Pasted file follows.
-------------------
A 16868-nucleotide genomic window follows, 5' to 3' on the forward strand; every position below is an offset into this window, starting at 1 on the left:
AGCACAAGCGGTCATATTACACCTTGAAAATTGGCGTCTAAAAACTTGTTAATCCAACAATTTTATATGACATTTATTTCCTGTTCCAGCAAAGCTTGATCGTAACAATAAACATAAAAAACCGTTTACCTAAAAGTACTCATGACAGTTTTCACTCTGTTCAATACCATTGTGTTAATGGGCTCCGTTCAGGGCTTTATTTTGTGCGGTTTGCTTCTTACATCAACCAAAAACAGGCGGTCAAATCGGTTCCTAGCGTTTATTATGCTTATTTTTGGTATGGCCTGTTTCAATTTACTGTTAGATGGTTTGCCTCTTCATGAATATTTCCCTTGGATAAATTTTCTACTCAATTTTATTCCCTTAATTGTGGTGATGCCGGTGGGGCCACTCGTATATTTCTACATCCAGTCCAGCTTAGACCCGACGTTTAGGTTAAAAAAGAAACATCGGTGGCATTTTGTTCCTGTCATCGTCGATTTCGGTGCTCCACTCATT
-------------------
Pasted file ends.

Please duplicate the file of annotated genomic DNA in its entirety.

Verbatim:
A 16868-nucleotide genomic window follows, 5' to 3' on the forward strand; every position below is an offset into this window, starting at 1 on the left:
AGCACAAGCGGTCATATTACACCTTGAAAATTGGCGTCTAAAAACTTGTTAATCCAACAATTTTATATGACATTTATTTCCTGTTCCAGCAAAGCTTGATCGTAACAATAAACATAAAAAACCGTTTACCTAAAAGTACTCATGACAGTTTTCACTCTGTTCAATACCATTGTGTTAATGGGCTCCGTTCAGGGCTTTATTTTGTGCGGTTTGCTTCTTACATCAACCAAAAACAGGCGGTCAAATCGGTTCCTAGCGTTTATTATGCTTATTTTTGGTATGGCCTGTTTCAATTTACTGTTAGATGGTTTGCCTCTTCATGAATATTTCCCTTGGATAAATTTTCTACTCAATTTTATTCCCTTAATTGTGGTGATGCCGGTGGGGCCACTCGTATATTTCTACATCCAGTCCAGCTTAGACCCGACGTTTAGGTTAAAAAAGAAACATCGGTGGCATTTTGTTCCTGTCATCGTCGATTTCGGTGCTCCACTCATT